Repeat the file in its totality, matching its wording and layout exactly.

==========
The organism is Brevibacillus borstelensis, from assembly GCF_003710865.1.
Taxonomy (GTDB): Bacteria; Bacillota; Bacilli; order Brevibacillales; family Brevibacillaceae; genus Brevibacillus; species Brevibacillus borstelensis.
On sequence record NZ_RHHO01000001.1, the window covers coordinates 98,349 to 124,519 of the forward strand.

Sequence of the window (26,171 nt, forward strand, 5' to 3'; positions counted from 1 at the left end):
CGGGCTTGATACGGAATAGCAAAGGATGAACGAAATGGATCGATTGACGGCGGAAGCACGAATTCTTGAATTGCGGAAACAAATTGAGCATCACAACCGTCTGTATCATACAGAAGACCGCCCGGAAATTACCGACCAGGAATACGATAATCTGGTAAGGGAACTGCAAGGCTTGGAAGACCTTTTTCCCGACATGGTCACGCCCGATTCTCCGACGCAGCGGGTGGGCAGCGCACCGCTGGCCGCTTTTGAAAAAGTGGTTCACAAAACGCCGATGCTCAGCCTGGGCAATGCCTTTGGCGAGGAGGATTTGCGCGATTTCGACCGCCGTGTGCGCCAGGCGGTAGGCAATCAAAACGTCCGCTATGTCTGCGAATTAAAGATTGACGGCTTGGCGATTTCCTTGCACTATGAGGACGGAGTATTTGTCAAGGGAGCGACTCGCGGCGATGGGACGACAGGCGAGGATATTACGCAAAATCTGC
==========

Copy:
The organism is Brevibacillus borstelensis, from assembly GCF_003710865.1.
Taxonomy (GTDB): Bacteria; Bacillota; Bacilli; order Brevibacillales; family Brevibacillaceae; genus Brevibacillus; species Brevibacillus borstelensis.
On sequence record NZ_RHHO01000001.1, the window covers coordinates 98,349 to 124,519 of the forward strand.

Sequence of the window (26,171 nt, forward strand, 5' to 3'; positions counted from 1 at the left end):
CGGGCTTGATACGGAATAGCAAAGGATGAACGAAATGGATCGATTGACGGCGGAAGCACGAATTCTTGAATTGCGGAAACAAATTGAGCATCACAACCGTCTGTATCATACAGAAGACCGCCCGGAAATTACCGACCAGGAATACGATAATCTGGTAAGGGAACTGCAAGGCTTGGAAGACCTTTTTCCCGACATGGTCACGCCCGATTCTCCGACGCAGCGGGTGGGCAGCGCACCGCTGGCCGCTTTTGAAAAAGTGGTTCACAAAACGCCGATGCTCAGCCTGGGCAATGCCTTTGGCGAGGAGGATTTGCGCGATTTCGACCGCCGTGTGCGCCAGGCGGTAGGCAATCAAAACGTCCGCTATGTCTGCGAATTAAAGATTGACGGCTTGGCGATTTCCTTGCACTATGAGGACGGAGTATTTGTCAAGGGAGCGACTCGCGGCGATGGGACGACAGGCGAGGATATTACGCAAAATCTGC